Solution APMO 2017 (Problem 5)
Let n be a positive integer. A pair of n-tuples with integer entries is called an exquisite pair if
- Proving that we have to dissect R into at least (n + 1) smaller rectangles ( solution Problem 1 shortlist Problem IMO 2014 about Combinatorics )
- Solving segment problem in line and point ( Solution number 7 shortlist problem of combinatoric in IMO 2016)
- Solution problem 1 of Geometry Shortlist Problem in IMO 2015
Determine the maximum number of distinct n-tuples with integer entries such that any two of them form an exquisite pair.
Answer: The maximum is
Solution. First, we construct an example with n-tuples, each two of them forming an exquisite pair. In the following list, ∗ represents any number of zeros as long as the total number of entries is n.
• (∗, 1, ∗)
• (∗, −1, ∗)
• (∗, 1, ∗, 1, ∗)
• (∗, 1, ∗, −1, ∗)
For example, for n = 2 we have the tuples (0, 0), (0, 1), (1, 0), (0, −1), (−1, 0), (1, 1), (1, −1). The total number of such tuples is . For any two of them,
at most two of the products are non-zero. The only case in which two of them are non-zero
is when we take a sequence (∗, 1, ∗, 1, ∗) and a sequence (∗, 1, ∗, −1, ∗) with zero entries in the
same places. But in this case one ai bi is 1 and the other −1. This shows that any two of these
sequences form an exquisite pair.
Next, we claim that among any tuples, some two of them do not form an exquisite pair. We begin with lemma.
Lemma. Given 2n + 1 distinct non-zero n-tuples of real numbers, some two of them
Proof of Lemma. We proceed by induction. The statement is easy for n = 1 since for every
three non-zero numbers there are two of them with the same sign. Assume that the statement is true for n − 1 and consider 2n + 1 tuples with n entries. Since we are working with tuples of real numbers, we claim that we may assume that one of the tuples is a = (0, 0, . … , 0, −1). Let us postpone the proof of this claim for the moment.
If one of the remaining tuples b has a negative last entry, then a and b satisfy the desired condition. So we may assume all the remaining tuples has a non-negative last entry. Now, from each tuple remove the last number. If two n-tuples b and c yield the same (n − 1)-tuple, then
and we are done. The remaining case is that all the n-tuples yield distinct (n − 1)-tuples. Then at most one of them is the zero (n − 1)-tuple, and thus we can use the inductive hypothesis on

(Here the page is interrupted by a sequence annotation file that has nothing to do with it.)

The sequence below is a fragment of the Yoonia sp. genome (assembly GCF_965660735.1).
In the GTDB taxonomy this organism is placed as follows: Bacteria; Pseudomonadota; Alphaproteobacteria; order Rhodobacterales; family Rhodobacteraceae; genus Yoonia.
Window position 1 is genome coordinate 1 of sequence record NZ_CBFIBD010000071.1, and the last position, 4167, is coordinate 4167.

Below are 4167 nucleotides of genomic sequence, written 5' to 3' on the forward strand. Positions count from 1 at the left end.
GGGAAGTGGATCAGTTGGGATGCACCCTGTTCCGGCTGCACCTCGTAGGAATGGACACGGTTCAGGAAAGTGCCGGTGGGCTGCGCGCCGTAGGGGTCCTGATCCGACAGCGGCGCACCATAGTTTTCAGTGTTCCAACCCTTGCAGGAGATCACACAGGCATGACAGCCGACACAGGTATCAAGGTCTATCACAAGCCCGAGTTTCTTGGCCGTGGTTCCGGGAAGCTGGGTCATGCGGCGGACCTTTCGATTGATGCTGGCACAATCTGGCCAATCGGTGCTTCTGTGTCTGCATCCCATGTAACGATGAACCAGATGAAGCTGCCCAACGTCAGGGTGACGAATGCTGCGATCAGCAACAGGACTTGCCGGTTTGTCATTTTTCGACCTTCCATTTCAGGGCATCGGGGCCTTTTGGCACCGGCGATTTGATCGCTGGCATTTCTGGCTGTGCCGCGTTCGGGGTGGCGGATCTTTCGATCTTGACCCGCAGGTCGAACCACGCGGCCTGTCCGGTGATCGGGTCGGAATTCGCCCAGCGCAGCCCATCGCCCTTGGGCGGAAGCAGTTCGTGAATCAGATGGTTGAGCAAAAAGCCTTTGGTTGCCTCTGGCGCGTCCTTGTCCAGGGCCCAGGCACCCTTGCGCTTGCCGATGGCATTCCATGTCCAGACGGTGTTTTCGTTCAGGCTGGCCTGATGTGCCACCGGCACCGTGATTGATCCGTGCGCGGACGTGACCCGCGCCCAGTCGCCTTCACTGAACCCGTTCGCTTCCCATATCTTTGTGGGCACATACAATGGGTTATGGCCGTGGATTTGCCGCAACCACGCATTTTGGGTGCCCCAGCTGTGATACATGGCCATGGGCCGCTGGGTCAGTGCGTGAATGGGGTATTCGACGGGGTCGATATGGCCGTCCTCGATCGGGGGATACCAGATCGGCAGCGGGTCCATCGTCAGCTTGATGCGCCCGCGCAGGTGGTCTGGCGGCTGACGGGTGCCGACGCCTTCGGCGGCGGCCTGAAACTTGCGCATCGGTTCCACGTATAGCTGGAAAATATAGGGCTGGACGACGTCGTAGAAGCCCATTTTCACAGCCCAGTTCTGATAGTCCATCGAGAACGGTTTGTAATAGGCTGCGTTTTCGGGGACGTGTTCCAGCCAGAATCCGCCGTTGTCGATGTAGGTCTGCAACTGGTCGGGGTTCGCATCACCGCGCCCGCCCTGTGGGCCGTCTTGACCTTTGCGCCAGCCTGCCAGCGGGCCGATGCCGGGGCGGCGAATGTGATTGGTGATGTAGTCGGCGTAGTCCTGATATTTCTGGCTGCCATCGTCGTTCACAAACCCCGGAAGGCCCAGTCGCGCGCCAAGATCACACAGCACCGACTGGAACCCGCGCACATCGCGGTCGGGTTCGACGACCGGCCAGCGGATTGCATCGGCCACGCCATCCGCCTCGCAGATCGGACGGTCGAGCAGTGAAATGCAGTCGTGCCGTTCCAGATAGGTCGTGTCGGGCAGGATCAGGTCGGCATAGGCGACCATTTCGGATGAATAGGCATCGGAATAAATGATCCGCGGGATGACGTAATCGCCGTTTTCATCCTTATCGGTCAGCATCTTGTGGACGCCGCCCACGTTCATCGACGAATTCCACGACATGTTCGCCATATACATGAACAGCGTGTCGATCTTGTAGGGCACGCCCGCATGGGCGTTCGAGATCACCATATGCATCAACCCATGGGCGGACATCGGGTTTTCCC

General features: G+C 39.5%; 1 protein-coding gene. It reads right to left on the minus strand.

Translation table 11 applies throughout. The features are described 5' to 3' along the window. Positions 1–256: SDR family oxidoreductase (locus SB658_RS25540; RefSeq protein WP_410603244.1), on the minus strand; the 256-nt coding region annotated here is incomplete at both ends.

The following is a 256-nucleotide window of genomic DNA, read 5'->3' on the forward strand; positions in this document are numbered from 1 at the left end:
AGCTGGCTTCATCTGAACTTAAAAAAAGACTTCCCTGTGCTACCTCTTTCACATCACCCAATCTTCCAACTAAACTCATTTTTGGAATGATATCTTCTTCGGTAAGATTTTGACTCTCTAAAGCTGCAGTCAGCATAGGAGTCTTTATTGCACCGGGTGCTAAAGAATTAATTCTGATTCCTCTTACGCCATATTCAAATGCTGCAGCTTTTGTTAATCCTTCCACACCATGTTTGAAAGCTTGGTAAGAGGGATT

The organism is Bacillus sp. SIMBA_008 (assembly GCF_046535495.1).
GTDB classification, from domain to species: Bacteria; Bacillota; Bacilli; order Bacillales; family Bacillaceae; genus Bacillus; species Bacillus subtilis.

2n − 1 of them. So we find b and c for which
The only thing that we are left to prove is that in the inductive step we may assume that one of the tuples is a = (0, 0, . . . , 0, −1). Fix one of the tuples . Set a real number for which . Change each tuple (including x), to the tuple
A straightforward calculation shows that the first coordinate of the tuple x becomes 0, and that all the expressions of the form are preserved. We may iterate this process until all the entries of x except for the last one are equal to 0. We finish by multiplying all the entries in all the tuples by a suitable constant that makes the last entry of x equal to −1. This preserves the sign of all the expressions of the form .
We proceed to the proof of our claim. Let A be a set of non-zero tuples among which any two form an exquisite pair. It suffices to prove that . We can write A as a disjoint union of subsets , where is the set of tuples in A whose last non-zero entry appears in the ith position. We will show that , which will finish our proof since
Proceeding by contradiction, suppose that . If Ai has three or more tuples
whose only non-zero entry is in the ith position, then for two of them this entry has the same
sign. Since the tuples are different and their entries are integers, this yields two tuples for which , a contradiction. So there are at most two such tuples. We remove them from .
Now, for each of the remaining tuples a, if it has a positive ith coordinate, we keep a as it is. If it has a negative ith coordinate, we replace it with the opposite tuple −a with entries
with opposite signs. This does not changes the exquisite pairs condition.
After making the necessary changes, we have two cases. The first case is that there are two tuples a and b that have the same first i − 1 coordinates and thus
and thus is at least 1 (the entries are integers). The second case is that no two tuples have the same first i − 1 coordinates, but then by the Lemma we find two tuples a and b for which
In any case, we obtain
This yields a final contradiction to the exquisite pair hypothesis.